JLLA Applications Now Open

The John Lof Leadership Academy will be led by an elected student council, and aims to:

  1. Develop leadership and professional skills
  2. Organize and facilitate social, academic, and professional activities that help Academy members develop these skills
  3. Promote and support the academic and future professional success of graduate students in SoE; and
  4. Engage communities inside and outside the School to promote, and provide mentoring and support where appropriate


New members are currently being inducted and must complete an application. Applications are reviewed by a committee and John Lof Leadership Academy advisors. Please click HERE for more information regarding the application process.


Video Transcript:

Mikayla Moody: Hi there, my name is Mikayla Moody, and I am a second year PhD student in biomedical engineering.


Randi Mendes:Hi, my name is Randi Mendes and I’m PhD student in Environmental Engineering. I was a part of the 2018 through 2020 cohort, where I was president. And I’m also founder of JLLA Leadership Academy.


Pierre Dens Fils: Hello, my name is Pierre Dens Fils, and I’m a rising 3rd year PhD student in the Civil Engineering Department, with a concentration in structural engineering.


Donyeil Hoy Jr.: My name is Donyeil Hoy Jr. I am a sixth year PhD candidate in the biomedical engineering department.


Gigi Fusco : Hi, my name is Gigi Fusco and I’m going into my second year as a PhD student and civil engineering. Hello, my name is Mohammed and I am a PhD student studying biomedical engineering.


Mohammed Albayati: Hello, my name is Mohammed Albayati and I’m sitting your PhD candidate mechanical engineering.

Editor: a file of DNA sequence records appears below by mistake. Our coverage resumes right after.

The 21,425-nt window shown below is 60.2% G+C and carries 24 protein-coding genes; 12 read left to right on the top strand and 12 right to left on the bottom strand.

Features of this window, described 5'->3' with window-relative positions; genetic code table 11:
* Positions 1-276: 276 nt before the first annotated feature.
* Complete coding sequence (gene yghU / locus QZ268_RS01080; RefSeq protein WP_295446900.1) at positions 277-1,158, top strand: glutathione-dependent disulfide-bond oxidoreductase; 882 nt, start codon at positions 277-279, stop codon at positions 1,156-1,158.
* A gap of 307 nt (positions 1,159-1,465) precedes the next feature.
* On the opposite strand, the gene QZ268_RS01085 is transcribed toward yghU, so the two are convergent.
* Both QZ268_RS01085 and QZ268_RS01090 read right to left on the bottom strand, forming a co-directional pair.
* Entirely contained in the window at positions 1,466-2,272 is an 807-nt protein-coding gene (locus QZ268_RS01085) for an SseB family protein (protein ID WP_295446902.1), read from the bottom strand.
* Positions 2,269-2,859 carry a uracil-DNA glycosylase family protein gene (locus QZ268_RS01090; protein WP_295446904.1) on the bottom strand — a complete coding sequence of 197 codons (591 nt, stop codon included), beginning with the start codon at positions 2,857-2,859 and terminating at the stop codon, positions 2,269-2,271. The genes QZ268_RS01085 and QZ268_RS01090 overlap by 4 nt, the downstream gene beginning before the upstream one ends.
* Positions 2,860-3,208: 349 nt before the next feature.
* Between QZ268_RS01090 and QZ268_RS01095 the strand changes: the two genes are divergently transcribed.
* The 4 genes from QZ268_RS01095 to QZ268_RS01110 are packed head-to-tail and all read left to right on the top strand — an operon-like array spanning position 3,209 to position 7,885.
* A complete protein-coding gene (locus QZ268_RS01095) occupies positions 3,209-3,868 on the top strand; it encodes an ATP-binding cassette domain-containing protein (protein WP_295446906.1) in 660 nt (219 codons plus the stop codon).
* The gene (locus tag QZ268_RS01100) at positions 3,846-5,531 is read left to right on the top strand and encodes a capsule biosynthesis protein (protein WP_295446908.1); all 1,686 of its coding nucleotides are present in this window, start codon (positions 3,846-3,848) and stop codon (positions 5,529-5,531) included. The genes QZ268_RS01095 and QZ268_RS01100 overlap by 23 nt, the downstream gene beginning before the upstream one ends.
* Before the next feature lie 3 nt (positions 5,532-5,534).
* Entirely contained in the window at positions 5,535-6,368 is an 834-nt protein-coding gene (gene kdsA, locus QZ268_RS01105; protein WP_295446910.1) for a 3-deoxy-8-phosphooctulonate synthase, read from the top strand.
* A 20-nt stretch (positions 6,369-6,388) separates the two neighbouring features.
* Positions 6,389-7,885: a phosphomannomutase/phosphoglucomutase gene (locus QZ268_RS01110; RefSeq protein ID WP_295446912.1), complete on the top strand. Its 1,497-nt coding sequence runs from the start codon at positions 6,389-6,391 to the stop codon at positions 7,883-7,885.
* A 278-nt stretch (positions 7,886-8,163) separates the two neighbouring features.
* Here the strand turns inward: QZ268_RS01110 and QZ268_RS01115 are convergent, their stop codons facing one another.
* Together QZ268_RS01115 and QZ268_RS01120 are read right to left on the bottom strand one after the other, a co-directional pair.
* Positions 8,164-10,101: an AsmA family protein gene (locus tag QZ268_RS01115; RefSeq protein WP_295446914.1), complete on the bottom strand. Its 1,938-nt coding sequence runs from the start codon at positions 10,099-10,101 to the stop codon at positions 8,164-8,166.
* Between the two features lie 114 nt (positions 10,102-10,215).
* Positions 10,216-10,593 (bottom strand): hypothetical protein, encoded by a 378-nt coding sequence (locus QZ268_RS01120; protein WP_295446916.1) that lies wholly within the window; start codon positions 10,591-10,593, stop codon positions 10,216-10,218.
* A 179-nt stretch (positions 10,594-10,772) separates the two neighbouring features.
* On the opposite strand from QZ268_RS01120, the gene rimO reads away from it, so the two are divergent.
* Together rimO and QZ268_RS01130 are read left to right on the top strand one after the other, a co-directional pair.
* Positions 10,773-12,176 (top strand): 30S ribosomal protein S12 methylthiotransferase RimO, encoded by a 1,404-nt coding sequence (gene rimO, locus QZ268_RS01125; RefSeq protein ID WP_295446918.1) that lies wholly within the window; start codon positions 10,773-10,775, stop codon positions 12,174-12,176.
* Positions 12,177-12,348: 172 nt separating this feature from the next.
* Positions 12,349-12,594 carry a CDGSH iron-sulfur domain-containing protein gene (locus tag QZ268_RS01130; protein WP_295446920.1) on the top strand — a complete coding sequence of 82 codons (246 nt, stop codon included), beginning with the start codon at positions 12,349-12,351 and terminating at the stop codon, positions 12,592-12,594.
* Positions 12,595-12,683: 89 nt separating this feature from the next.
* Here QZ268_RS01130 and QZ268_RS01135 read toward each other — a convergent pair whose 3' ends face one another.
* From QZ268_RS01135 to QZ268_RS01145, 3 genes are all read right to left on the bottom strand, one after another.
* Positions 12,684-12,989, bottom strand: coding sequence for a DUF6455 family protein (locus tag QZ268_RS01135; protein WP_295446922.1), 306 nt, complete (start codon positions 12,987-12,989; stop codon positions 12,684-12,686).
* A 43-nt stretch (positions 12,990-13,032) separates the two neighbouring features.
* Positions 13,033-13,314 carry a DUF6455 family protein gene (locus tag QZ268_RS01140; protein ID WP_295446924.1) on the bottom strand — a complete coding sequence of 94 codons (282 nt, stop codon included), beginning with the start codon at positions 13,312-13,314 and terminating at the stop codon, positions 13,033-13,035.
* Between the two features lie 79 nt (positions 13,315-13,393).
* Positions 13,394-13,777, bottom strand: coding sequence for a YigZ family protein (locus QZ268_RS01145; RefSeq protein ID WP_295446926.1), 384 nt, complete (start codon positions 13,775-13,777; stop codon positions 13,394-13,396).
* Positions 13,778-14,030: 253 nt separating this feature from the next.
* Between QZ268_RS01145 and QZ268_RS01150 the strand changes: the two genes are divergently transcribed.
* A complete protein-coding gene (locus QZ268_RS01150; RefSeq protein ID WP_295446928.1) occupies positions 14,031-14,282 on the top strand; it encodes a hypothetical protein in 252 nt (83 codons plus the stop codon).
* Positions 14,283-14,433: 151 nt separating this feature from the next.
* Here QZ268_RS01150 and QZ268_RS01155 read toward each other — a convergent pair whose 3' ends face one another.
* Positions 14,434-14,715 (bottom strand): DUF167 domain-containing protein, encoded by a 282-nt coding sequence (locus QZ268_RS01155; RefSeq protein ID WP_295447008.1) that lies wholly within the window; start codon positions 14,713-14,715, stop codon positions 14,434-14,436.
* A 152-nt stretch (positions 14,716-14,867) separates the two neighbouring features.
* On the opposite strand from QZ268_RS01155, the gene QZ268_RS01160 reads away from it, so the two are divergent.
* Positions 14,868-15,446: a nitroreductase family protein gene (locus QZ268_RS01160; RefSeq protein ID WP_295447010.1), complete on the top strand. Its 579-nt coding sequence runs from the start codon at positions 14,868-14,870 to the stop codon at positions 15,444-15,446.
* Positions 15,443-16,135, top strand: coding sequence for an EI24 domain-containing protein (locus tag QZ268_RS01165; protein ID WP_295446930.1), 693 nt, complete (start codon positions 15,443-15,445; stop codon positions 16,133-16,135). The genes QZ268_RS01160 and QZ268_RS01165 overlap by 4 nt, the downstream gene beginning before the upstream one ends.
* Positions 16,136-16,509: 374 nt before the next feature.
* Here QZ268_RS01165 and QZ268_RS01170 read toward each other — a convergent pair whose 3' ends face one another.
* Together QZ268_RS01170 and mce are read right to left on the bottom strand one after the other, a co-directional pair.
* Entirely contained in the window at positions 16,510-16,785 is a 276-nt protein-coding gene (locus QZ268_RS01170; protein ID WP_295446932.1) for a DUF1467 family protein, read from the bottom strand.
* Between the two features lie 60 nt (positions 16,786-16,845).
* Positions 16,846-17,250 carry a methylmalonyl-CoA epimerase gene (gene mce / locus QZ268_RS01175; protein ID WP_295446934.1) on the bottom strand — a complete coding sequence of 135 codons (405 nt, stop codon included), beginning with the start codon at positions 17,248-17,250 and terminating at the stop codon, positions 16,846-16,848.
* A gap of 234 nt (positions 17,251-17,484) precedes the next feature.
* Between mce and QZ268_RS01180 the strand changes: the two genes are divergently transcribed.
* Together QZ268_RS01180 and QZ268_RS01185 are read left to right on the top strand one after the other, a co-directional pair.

Erik Ammermann: Hi, my name is Erik Ammerman and this Fall 2020 semester I’ll be a second year PhD student in Chemical and Bimolecular Engineering


Mohammed Albayati: I believe that graduate school is not only about publishing papers or getting a high GPA. Before joining JLLA. It was important opportunity to develop my leadership skills, and thank you JLLA for giving me this opportunity.


Pierre: I decided to join John Lof because I’m interested in creating positive long lasting change in and around my community.


I’jaaz Muhammad: It also gave me the experience to actually practice, what is being taught in the academy. It gave me experience with leadership and critiques, and improved my leadership.


Randi Mendes: One of the reasons why I was so interested in creating John Lof Leadership Academy was because I wanted to allow forum for students to be able to develop leadership in the way that they wanted to be leaders. I didn’t want it to be a cookie cutter process, where we all had to look identical in order to be considered true leaders. I wanted to be able to allow each person to grow as an individual. And so, it was really important to me to continue that basis with the development of John Lof Leadership Academy and because of that I’ve been able to work with some amazing leaders in the field of engineering as well as learn a lot from them.


Erik Ammermann: So I initially join the John Lof Leadership Academy thinking it would be good to show leadership on my resume. I very quickly realized this organization is a lot more than that. Not only do I feel like I am actually developing real, tangible leadership skills through the different workshops throughout the year, but I am getting to do that with prominent members from the school of engineering- all the way up to the dean himself. As well as some of the best student leaders UConn has to offer.


Tori Danis: Being in John Lof this past year I’ve really enjoyed getting to know this group of students across UConn and collaborating with each other to develop our individual leadership styles, we engage in discussions and workshops to hear different perspectives on problems that we face as mentors such as needing to resolve conflict and inspire change in our community


Donyeil Hoy Jr.: It was an experience for me, particularly because I was able to learn how to put my own leadership style into words, as well as to apply my leadership style in different categories and learning techniques. However, the most meaningful experiences for me have actually come more recently, given the current climate of our society with Black Lives Matter and Xenophobic policies of the current governmental administration, as well as dealing with a global pandemic. I’ve got to see a lot of my peer leaders step up in many unique ways in order to challenge the systems that are affecting a lot of us at this current moment. And I got to participate in a lot of things as well, that have allowed me to put a lot of strategies up learn directly into use. Given the unfortunate circumstances.